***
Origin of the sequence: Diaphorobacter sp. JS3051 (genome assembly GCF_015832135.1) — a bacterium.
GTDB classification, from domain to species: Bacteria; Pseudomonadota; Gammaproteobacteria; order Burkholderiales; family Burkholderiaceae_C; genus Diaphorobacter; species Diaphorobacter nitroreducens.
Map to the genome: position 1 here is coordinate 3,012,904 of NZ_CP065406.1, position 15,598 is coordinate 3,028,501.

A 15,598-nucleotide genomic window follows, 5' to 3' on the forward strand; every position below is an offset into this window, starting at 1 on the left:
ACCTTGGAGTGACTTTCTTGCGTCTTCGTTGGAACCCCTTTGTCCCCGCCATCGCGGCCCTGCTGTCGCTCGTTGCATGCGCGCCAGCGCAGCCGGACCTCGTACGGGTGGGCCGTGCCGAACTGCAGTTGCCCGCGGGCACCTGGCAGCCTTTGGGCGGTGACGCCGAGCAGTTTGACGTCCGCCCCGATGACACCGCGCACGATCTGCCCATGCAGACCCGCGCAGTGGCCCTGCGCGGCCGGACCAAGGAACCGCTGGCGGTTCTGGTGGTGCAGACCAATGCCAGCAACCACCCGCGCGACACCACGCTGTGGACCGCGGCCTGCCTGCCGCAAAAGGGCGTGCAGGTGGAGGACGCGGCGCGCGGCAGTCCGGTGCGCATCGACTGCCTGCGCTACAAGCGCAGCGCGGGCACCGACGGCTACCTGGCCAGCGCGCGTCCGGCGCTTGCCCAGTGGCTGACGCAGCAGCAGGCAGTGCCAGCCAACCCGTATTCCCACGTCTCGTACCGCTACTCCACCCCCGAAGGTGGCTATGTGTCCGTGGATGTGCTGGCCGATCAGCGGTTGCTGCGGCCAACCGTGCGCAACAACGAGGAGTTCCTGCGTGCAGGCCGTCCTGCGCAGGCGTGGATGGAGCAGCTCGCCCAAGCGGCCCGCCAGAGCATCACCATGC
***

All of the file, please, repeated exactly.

Origin of the sequence: Diaphorobacter sp. JS3051 (genome assembly GCF_015832135.1) — a bacterium.
GTDB classification, from domain to species: Bacteria; Pseudomonadota; Gammaproteobacteria; order Burkholderiales; family Burkholderiaceae_C; genus Diaphorobacter; species Diaphorobacter nitroreducens.
Map to the genome: position 1 here is coordinate 3,012,904 of NZ_CP065406.1, position 15,598 is coordinate 3,028,501.

A 15,598-nucleotide genomic window follows, 5' to 3' on the forward strand; every position below is an offset into this window, starting at 1 on the left:
ACCTTGGAGTGACTTTCTTGCGTCTTCGTTGGAACCCCTTTGTCCCCGCCATCGCGGCCCTGCTGTCGCTCGTTGCATGCGCGCCAGCGCAGCCGGACCTCGTACGGGTGGGCCGTGCCGAACTGCAGTTGCCCGCGGGCACCTGGCAGCCTTTGGGCGGTGACGCCGAGCAGTTTGACGTCCGCCCCGATGACACCGCGCACGATCTGCCCATGCAGACCCGCGCAGTGGCCCTGCGCGGCCGGACCAAGGAACCGCTGGCGGTTCTGGTGGTGCAGACCAATGCCAGCAACCACCCGCGCGACACCACGCTGTGGACCGCGGCCTGCCTGCCGCAAAAGGGCGTGCAGGTGGAGGACGCGGCGCGCGGCAGTCCGGTGCGCATCGACTGCCTGCGCTACAAGCGCAGCGCGGGCACCGACGGCTACCTGGCCAGCGCGCGTCCGGCGCTTGCCCAGTGGCTGACGCAGCAGCAGGCAGTGCCAGCCAACCCGTATTCCCACGTCTCGTACCGCTACTCCACCCCCGAAGGTGGCTATGTGTCCGTGGATGTGCTGGCCGATCAGCGGTTGCTGCGGCCAACCGTGCGCAACAACGAGGAGTTCCTGCGTGCAGGCCGTCCTGCGCAGGCGTGGATGGAGCAGCTCGCCCAAGCGGCCCGCCAGAGCATCACCATGC